History of Palatine Hill

As Rome’s most central hill, the Palatine sits between Circo Massimo and the Roman Forum (which you can enjoy great views of from above). This convenient location, and its splendid views, made Palatine Hill “the place to live” in ancient Rome. Soon, Rome’s most powerful and wealthy residents built their homes here. Even Emperor Augustus called Palatine Hill home for his entire lifetime.

View of the Roman Forum

As time went on, the Palatine was eventually completely taken over by Rome’s emperors, each outdoing his predecessor by building increasingly lavish palaces. But Palatine Hill wouldn’t be the centre of affluence and privilege forever.

After Rome’s decline, Palatine Hill became neglected and its former glories fell in to ruin. In the Middle Ages, churches and castles were built over the remains. Changes continued during the Renaissance as members of wealthy families established gardens on the hill.

Much of Palatine Hill as it appears today remains covered by the ruins of Emperor Domitian’s palace. The excavated ruins and intriguing mythology about Palatine Hill make it one of the most interesting places to visit in Rome.

Palatine Hill

The Palatine Hill is the centremost of the Seven Hills of Rome and is one of the most ancient parts of the city. It stands 40 metres above the Roman Forum, looking down upon it on one side, and upon the Circus Maximus on the other. From the time of Augustus Imperial palaces were built here and hence it became the etymological origin of the word palace and its cognates in other languages (Italian palazzo, French palais, German Palast).

According to Roman mythology, the Palatine Hill was the location of the cave, known as the Lupercal, where Romulus and Remus were found by the she-wolf Lupa that kept them alive. Another legend occuring on the Palatine is Hercules' defeat of Cacus after the monster had stolen some cattle. Hercules struck Cacus with his characteristic club so hard that it formed a cleft on the southeast corner of the hill, where later a staircase bearing the name of Cacus was constructed.

Rome has its origins on the Palatine. Excavations show that people have lived in the area since the 10th century BC. The Palatine Hill was also the site of the ancient festival of the Lupercalia. Many affluent Romans of the Republican period (c.509 BC-44 BC) had their residences there.

From the start of the Empire (27 BC) Augustus built his palace there and the hill gradually became the exclusive domain of emperors the ruins of the palaces of at least Augustus (27 BC-14 AD), Tiberius (14-37 AD) and Domitian (81-96 AD) can still be seen. Augustus also built a temple to Apollo here. The great fire of 64 AD destroyed Nero's palace, but he replaced it by 69 AD with the even larger Domus Aurea over which was built Domitian's Palace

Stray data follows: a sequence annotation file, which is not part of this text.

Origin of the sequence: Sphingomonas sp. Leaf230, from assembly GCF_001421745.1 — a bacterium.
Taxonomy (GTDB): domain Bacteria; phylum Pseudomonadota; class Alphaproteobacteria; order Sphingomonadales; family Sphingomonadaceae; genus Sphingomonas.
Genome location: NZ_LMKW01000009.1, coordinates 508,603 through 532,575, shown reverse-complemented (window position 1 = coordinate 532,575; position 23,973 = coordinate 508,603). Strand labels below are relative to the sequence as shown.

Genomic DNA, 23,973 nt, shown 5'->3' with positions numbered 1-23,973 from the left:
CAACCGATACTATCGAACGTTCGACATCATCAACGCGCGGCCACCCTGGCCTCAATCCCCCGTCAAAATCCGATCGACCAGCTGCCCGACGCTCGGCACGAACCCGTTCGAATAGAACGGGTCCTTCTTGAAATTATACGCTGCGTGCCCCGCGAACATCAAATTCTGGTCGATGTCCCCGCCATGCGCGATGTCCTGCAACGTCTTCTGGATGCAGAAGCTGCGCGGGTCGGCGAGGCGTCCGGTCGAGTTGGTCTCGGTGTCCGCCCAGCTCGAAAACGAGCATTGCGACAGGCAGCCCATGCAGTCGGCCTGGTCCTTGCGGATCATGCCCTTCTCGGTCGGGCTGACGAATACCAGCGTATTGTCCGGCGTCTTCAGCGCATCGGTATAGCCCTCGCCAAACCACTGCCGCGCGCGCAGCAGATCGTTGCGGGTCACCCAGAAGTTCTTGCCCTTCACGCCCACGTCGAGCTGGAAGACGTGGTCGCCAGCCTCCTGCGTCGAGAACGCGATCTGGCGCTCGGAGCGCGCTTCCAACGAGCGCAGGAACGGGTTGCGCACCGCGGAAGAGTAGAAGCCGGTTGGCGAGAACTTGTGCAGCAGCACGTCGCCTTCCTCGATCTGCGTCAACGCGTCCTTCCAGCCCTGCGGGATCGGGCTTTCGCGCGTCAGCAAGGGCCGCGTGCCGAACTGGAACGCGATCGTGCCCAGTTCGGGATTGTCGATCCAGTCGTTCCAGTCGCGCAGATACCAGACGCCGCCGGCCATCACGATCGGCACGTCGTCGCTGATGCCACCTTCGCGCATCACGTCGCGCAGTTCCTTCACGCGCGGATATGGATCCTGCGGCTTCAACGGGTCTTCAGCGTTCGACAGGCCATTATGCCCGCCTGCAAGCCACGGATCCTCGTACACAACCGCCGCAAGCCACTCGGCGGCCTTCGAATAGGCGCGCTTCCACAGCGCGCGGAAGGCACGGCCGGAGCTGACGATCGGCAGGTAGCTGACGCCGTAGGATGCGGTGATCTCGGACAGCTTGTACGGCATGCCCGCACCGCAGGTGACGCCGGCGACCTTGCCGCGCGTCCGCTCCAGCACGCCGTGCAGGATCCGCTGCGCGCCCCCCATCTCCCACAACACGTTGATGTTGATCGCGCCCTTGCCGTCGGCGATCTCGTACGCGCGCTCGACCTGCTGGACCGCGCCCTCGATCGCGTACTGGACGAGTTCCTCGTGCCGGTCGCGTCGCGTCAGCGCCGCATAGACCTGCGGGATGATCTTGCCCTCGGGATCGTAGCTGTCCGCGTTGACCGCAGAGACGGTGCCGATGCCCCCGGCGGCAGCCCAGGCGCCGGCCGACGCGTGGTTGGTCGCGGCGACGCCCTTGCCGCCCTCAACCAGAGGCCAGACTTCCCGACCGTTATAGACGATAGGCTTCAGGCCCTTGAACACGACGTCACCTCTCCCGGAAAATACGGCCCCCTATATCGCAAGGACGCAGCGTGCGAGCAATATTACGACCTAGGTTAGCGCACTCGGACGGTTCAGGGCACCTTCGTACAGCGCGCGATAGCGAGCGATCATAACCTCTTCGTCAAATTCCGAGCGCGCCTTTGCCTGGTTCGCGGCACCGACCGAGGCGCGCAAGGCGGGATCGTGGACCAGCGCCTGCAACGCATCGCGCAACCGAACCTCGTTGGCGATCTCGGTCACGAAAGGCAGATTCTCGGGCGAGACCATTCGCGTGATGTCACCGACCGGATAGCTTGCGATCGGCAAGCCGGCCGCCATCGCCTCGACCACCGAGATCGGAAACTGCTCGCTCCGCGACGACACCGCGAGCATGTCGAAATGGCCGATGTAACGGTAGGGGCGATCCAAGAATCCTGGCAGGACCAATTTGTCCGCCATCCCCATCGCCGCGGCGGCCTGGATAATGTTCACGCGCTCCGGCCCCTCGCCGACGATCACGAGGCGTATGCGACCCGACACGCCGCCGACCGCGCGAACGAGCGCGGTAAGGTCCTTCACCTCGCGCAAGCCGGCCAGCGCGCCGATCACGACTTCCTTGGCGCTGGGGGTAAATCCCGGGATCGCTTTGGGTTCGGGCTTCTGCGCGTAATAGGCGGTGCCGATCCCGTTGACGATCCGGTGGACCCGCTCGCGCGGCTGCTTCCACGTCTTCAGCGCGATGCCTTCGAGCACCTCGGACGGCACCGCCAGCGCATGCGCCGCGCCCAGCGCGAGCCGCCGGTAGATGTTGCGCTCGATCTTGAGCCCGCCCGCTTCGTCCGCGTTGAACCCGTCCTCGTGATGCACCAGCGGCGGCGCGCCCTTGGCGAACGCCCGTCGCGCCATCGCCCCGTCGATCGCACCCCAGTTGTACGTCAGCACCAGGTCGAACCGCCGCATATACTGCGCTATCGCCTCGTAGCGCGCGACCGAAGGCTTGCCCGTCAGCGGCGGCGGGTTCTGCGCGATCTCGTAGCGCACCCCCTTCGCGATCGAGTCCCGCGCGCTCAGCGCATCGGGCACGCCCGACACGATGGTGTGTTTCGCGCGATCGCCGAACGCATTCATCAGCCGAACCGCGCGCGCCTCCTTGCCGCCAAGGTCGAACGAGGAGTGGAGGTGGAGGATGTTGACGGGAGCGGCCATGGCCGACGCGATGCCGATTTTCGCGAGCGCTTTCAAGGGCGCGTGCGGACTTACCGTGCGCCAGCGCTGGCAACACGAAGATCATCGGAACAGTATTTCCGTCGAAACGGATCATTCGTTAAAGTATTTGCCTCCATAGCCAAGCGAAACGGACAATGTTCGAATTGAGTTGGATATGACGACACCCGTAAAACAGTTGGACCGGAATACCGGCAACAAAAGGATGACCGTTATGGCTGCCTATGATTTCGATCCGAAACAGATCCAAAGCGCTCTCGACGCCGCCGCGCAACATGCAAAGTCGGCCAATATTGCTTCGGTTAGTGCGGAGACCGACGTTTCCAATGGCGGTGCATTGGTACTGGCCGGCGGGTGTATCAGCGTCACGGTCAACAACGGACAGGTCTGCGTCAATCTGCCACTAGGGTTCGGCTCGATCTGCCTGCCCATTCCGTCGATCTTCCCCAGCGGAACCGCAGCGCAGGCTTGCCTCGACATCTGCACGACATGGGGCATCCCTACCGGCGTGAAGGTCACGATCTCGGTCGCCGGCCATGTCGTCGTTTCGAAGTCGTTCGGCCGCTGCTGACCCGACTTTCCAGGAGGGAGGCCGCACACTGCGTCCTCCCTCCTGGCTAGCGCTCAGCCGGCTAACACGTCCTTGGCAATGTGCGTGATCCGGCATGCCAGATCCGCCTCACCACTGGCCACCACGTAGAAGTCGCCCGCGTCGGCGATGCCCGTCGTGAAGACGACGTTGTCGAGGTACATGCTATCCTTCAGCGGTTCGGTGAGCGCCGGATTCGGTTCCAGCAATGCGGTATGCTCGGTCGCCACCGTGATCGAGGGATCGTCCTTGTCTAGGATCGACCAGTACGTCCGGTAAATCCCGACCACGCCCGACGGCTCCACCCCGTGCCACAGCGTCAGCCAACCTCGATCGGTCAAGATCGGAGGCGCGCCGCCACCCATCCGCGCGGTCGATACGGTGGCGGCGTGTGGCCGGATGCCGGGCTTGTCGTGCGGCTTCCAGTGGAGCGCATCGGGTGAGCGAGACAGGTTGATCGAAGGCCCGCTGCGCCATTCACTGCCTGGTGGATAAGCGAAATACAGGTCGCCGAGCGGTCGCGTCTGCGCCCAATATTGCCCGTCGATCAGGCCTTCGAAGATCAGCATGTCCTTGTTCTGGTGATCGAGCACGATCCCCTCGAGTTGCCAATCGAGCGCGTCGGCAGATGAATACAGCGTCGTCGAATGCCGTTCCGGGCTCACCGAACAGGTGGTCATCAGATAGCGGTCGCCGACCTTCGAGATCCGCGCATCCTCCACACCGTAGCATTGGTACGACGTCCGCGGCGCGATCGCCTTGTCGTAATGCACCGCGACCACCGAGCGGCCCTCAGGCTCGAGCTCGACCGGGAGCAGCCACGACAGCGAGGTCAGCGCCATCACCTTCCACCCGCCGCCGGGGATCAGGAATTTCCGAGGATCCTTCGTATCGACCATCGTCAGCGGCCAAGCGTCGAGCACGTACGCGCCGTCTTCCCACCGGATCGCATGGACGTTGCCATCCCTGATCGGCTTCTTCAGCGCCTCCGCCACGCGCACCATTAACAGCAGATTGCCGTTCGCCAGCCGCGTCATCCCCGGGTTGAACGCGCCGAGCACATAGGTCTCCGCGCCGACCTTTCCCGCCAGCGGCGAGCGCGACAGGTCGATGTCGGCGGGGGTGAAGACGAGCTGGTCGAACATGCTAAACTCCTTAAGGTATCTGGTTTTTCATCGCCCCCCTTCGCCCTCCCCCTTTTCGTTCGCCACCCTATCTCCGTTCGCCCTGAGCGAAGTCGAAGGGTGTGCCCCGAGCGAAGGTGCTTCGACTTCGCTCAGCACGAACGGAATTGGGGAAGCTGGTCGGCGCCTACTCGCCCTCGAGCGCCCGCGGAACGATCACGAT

The Palatine Hill is an archaeological site open to the public. The Palace of Domitian which dominates the site and looks out over the Circus Maximus was rebuilt largely during the reign of Domitian over earlier buildings of Nero.

The House of 'Livia', the wife of Augustus, is conventially attributed to her based only on the generic name on a clay pipe and circumstantial factors such as proximity to the House of Augustus. The building is located near the Temple of Magna Mater at the western end of the hill, on a lower terrace from the temple. It is notable for its beautiful frescoes.

The House of Tiberius is located next to the Temple of Cybele, on the platform built by Nero and in the current Farnese Gardens.

There are also remains of other temples and palaces on the Palatine Hill.

The Ruins

The Palatine Hills has many ruins from ancient palaces. For instance, near the Circus Maximus you will find remains of the Palace of Septimius Severus and the ruins of his Baths, who was the Roman emperor between 193 and 211 A.D.

On the north from the Palace of Septimius Severus is the stadium, which was built together with the Palace of Domitian. Over three centuries, the Palace, built in 81 A.D., was considered as the Rome’s largest palace. There were two wings: a private one (the Domus Augustana) and a public one (the Domus Flavia). Today, you can find remains of both of them on the Palatine Hill.

Archaeologists discovered remains of an early settlement that date back to the times of the first king of Rome, Romulus. The site is known as the Hut of Romulus